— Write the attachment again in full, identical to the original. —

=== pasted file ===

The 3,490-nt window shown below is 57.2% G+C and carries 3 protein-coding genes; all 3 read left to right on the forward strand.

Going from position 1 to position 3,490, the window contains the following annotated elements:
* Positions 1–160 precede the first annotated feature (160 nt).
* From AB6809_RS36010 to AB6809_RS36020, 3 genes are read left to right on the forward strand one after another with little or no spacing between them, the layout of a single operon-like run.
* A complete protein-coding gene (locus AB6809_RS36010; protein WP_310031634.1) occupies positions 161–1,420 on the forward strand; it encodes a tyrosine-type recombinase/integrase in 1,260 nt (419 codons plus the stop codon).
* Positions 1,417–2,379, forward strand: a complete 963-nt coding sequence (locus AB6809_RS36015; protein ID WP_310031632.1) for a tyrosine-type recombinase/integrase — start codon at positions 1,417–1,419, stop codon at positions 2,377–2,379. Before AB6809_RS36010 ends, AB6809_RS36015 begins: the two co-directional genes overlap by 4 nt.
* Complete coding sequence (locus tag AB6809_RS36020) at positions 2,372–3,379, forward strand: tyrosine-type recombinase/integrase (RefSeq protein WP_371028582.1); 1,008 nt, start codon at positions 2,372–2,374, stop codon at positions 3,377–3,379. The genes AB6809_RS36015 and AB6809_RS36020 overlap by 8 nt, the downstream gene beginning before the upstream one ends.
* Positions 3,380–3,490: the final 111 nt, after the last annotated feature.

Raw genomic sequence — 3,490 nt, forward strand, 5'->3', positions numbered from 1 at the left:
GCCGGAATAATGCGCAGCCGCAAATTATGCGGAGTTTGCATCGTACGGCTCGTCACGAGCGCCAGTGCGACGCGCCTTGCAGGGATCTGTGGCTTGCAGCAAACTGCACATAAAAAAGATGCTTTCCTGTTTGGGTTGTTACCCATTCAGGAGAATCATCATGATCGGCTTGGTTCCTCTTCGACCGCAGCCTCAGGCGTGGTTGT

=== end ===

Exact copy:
The 3,490-nt window shown below is 57.2% G+C and carries 3 protein-coding genes; all 3 read left to right on the forward strand.

Going from position 1 to position 3,490, the window contains the following annotated elements:
* Positions 1–160 precede the first annotated feature (160 nt).
* From AB6809_RS36010 to AB6809_RS36020, 3 genes are read left to right on the forward strand one after another with little or no spacing between them, the layout of a single operon-like run.
* A complete protein-coding gene (locus AB6809_RS36010; protein WP_310031634.1) occupies positions 161–1,420 on the forward strand; it encodes a tyrosine-type recombinase/integrase in 1,260 nt (419 codons plus the stop codon).
* Positions 1,417–2,379, forward strand: a complete 963-nt coding sequence (locus AB6809_RS36015; protein ID WP_310031632.1) for a tyrosine-type recombinase/integrase — start codon at positions 1,417–1,419, stop codon at positions 2,377–2,379. Before AB6809_RS36010 ends, AB6809_RS36015 begins: the two co-directional genes overlap by 4 nt.
* Complete coding sequence (locus tag AB6809_RS36020) at positions 2,372–3,379, forward strand: tyrosine-type recombinase/integrase (RefSeq protein WP_371028582.1); 1,008 nt, start codon at positions 2,372–2,374, stop codon at positions 3,377–3,379. The genes AB6809_RS36015 and AB6809_RS36020 overlap by 8 nt, the downstream gene beginning before the upstream one ends.
* Positions 3,380–3,490: the final 111 nt, after the last annotated feature.

Raw genomic sequence — 3,490 nt, forward strand, 5'->3', positions numbered from 1 at the left:
GCCGGAATAATGCGCAGCCGCAAATTATGCGGAGTTTGCATCGTACGGCTCGTCACGAGCGCCAGTGCGACGCGCCTTGCAGGGATCTGTGGCTTGCAGCAAACTGCACATAAAAAAGATGCTTTCCTGTTTGGGTTGTTACCCATTCAGGAGAATCATCATGATCGGCTTGGTTCCTCTTCGACCGCAGCCTCAGGCGTGGTTGT